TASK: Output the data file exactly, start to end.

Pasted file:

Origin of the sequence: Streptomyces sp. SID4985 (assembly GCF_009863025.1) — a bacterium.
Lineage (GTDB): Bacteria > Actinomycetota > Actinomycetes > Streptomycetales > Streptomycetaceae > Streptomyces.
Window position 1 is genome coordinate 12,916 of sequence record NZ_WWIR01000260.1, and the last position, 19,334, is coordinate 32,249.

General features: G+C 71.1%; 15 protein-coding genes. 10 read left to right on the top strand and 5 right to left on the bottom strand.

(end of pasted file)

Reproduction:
Origin of the sequence: Streptomyces sp. SID4985 (assembly GCF_009863025.1) — a bacterium.
Lineage (GTDB): Bacteria > Actinomycetota > Actinomycetes > Streptomycetales > Streptomycetaceae > Streptomyces.
Window position 1 is genome coordinate 12,916 of sequence record NZ_WWIR01000260.1, and the last position, 19,334, is coordinate 32,249.

General features: G+C 71.1%; 15 protein-coding genes. 10 read left to right on the top strand and 5 right to left on the bottom strand.